There is a need for trained clinician-researcher MDs and PhDs to bridge the gap between fundamental science and active care. After completing their research training, these individuals can initiate and support new directions for scientific discovery. In addition, they can organize and execute clinical trials and other forms of "real world" assessment of new therapies. Developing a cadre of translational researchers who are well prepared to collaborate with practicing clinicians, educators, and other healthcare professionals is an acute need. Addressing it will help to actualize the promise of new and emerging scientific developments in improving healthcare.

Will the Patient Protection and Affordable Care Act ("Obamacare") reach its full reality? Regardless of whether it's fully implemented, partially implemented, or repealed, medical decision making and reimbursement will be affected. Evidence-based medicine is here to stay. The imperative is for otolaryngologists to become more aggressive in generating high-quality evidence for the effectiveness of otolaryngologic interventions and their impact on health-related quality of life. An often-overlooked but quite important aspect of this imperative is the need for such evidence to be generated using data from a variety of practice settings to establish generalizability in a broad patient mix.

The Agency for Healthcare Research and Quality maintains the National Guideline Clearinghouse, a publicly available database of evidence-based clinical practice guidelines (www.guideline.gov/browse/ by-organization.aspx?alpha=A). Of the 2,343 published clinical practice guidelines, 7 were developed by the American Academy of Otolaryngology-Head and Neck Surgery (AAO-HNS). Others related to ORL diseases, disorders, and conditions have been developed by other specialty groups. In this case, the point is that an evidence-based guideline and its recommendations are based on best research evidence for the efficacy and safety of therapeutic, rehabilitative, and preventive measures, or for the accuracy of diagnostic tests or the power of prognostic markers. If there are options available and there is strong evidence for one and weak or absent evidence for another, the guideline will recognize the absence of evidence for the second option and recommend the former as being evidence based.

It is important to note that the absence of evidence does not mean the absence of efficacy or effectiveness; it means documentation gathered in a rigorous, systematic, uniform way is lacking, and documentation will be the key factor in distribution of healthcare re sources in the future. Thus, it is imperative to proceed with designing and implementing high-quality clinical studies to document the effectiveness of diagnostic and management procedures used in otolaryngology-head and neck surgery.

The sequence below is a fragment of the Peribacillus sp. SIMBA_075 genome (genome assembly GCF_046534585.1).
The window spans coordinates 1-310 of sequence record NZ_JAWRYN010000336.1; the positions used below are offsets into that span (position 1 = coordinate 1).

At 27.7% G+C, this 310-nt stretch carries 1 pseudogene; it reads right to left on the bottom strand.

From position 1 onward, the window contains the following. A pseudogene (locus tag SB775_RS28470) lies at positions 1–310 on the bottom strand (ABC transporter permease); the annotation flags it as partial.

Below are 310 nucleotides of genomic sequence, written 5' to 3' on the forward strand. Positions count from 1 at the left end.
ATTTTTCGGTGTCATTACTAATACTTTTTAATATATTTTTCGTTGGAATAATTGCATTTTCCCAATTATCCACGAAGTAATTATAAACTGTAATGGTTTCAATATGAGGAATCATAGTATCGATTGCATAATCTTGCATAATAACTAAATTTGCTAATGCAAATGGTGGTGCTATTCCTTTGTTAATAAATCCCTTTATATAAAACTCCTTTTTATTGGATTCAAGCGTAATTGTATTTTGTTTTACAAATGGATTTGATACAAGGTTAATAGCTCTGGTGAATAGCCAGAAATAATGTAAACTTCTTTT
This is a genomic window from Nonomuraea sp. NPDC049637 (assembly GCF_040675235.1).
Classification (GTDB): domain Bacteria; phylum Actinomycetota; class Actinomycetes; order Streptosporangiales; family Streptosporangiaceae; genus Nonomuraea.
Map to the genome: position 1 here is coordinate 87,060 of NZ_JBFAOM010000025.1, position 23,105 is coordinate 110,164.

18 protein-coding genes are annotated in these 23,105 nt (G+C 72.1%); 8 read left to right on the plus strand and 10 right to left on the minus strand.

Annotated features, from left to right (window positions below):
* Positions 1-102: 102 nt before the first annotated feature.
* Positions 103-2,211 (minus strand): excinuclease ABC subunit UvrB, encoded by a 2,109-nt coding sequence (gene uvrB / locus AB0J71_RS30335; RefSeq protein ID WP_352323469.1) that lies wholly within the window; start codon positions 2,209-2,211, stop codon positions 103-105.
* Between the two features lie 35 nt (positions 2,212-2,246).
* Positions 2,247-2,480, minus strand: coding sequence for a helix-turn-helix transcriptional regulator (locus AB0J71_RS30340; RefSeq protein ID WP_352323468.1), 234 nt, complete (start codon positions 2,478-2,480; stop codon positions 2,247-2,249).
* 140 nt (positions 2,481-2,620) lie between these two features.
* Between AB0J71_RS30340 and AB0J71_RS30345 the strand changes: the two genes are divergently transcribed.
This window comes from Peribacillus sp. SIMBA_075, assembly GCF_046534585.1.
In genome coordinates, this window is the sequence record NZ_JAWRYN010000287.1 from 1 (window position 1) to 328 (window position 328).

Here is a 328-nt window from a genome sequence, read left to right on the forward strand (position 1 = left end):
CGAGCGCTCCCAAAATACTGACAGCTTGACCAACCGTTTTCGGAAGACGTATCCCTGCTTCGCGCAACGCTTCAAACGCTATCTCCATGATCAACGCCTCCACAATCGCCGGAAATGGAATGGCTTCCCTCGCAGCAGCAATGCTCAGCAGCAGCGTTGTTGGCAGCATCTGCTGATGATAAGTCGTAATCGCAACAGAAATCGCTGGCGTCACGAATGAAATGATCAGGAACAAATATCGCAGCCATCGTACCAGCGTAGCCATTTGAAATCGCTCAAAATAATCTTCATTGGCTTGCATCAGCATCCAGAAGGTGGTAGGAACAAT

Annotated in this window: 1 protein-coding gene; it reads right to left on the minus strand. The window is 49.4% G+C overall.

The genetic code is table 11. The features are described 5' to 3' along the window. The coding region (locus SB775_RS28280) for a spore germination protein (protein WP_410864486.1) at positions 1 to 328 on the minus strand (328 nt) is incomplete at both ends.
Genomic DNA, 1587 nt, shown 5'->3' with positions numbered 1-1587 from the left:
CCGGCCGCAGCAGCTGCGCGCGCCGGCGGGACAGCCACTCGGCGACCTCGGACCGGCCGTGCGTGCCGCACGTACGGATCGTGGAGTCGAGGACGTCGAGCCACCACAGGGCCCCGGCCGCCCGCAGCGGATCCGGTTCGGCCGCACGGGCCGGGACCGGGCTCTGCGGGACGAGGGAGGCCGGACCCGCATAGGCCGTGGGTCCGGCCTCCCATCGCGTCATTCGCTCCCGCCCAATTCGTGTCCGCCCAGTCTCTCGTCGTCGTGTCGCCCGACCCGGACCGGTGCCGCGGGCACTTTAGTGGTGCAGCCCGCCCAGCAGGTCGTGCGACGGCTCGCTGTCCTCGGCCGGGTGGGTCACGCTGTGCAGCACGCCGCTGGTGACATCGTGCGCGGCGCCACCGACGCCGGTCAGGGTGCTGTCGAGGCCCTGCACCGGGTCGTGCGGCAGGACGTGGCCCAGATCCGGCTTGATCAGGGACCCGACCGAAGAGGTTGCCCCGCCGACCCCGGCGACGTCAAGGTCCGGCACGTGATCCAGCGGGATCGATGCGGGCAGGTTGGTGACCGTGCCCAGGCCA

The therapeutic promise of genomics has ushered in an exciting new era that will drive the transformation of healthcare as it is practiced today to predictive, personalized, and more effectively preventive medicine. A crucial part of that journey must be to take all the necessary steps to ensure that the genetic tests and treatment options offered to the public have established clinical validity, usefulness, and safety. That is an imperative of the utmost importance.

Funding is essential to support research efforts. NIH funding is considered the gold standard, although obtaining it is quite a competitive and rigorous process. Nevertheless, there are more than 100 currently active NIH Program Announcements (PAs) and Requests for Applications (RFAs) to solicit research in conditions related to otolaryngology-head and neck cancer-ranging from spasmodic dysphonia to migraine to hearing impairment to sleep-disordered breathing, head and neck cancer, and olfaction. Other research funding is available through the AAO-HNS Foundation's Research Career Development Grants Awards and the Triological Society's Clinical Scientist Development Awards matching grant program with the American College of Surgeons.

In this second decade of the twenty-first century, research opportunities are many and varied as science and technology have defined powerful new tools. Research needs are shaped by demands of our changing world, society, and the need to prepare to meet the challenges ahead. Expert otolaryngologic research is imperative to protect both patients and the profession.

Maureen Hannley, PhD

Executive Director

American Auditory Society
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Title Annotation:GUEST EDITORIAL
Author:Hannley, Maureen
Publication:Ear, Nose and Throat Journal
Article Type:Guest editorial
Date:Sep 1, 2012
Words:1332